Smartphone and tablets utilizing eUFS 3.0 should end up being notably faster than previous storage solutions. Interestingly, Samsung has managed to pull off sequential read performance that rivals much larger multi-chip NVME PCI-E x2 M.2 solid state drives though writes do not come close to those drives due to the number of chips/channels being much higher on the M.2 form factor whereas the eUFS 3.0 is limited to a single chip and limited layers to spread writes across. Random read and write performance is respectable with eUFS 3.0 but again not anywhere close to PCI-E/NVMe M.2 drives. Compared to a SATA SSD however, eUFS 3.0 looks much better offering significantly faster sequential reads (writes are fairly low to be competitive though) and with random performance that starts to approach budget and/or low capacity SATA SSD performance. That’s not to say computer users should give up M.2 for eUFS, of course, but that smartphone storage is rapidly improving and starting to close the gap between the platforms / form factors.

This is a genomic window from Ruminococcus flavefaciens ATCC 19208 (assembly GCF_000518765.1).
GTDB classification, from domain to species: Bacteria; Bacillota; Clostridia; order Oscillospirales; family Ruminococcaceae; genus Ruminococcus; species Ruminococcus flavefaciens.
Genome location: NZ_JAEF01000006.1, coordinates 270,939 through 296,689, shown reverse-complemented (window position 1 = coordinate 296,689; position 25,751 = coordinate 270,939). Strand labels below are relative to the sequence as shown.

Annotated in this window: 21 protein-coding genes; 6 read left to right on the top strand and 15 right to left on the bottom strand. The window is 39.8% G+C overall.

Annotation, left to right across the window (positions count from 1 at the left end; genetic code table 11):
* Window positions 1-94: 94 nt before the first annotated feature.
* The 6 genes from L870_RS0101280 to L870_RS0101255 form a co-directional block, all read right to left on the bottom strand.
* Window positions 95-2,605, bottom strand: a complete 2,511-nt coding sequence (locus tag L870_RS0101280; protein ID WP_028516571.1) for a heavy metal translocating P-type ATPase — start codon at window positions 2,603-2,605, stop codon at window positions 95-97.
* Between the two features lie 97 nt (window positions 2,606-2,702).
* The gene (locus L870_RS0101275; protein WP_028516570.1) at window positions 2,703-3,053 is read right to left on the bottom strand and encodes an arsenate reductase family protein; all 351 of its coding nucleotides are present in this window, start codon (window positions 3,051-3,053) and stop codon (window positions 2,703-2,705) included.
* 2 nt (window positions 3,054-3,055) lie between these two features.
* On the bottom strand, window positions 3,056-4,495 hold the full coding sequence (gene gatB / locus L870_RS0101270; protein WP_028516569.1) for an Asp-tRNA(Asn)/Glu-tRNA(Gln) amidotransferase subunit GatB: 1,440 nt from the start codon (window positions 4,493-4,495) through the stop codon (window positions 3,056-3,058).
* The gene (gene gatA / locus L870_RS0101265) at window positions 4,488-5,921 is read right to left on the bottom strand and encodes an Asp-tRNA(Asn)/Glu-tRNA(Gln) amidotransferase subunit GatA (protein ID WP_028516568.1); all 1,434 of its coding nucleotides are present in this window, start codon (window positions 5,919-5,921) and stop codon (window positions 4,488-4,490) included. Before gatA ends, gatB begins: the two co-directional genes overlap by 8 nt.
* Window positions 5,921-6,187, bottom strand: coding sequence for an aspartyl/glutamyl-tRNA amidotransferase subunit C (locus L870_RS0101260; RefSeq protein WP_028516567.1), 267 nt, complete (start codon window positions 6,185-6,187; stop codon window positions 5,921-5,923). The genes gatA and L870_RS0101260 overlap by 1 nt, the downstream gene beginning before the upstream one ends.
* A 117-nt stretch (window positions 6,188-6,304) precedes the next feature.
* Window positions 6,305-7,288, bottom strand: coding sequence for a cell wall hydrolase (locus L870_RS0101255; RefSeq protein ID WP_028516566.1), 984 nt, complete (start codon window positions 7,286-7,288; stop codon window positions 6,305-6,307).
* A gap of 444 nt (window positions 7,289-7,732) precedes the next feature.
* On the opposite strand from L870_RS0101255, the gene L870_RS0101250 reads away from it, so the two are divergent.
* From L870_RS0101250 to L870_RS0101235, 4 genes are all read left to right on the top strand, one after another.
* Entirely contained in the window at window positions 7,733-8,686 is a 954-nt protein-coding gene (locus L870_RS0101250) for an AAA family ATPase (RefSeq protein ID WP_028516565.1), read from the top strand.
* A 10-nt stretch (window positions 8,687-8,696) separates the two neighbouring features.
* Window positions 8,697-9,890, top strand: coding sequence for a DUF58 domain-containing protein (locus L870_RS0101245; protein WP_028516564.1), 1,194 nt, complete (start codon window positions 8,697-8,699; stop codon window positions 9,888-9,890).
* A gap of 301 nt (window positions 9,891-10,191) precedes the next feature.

Samsung will be launching 512 GB and 128 GB eUFS 3.0 chips imminently with 1 TB and 256 GB chips to follow in the second half of 2019. We may have to wait until next year to see the new eUFS 3.0 standard catch on with most smartphones launching in 2019 already announced last month at Mobile World Congress. It is possible that some of those phones will use the faster internal storage, like Samsung’s own Galaxy Fold, but most will likely be based on eUFS 2.1.

Related reading:

Source: Samsung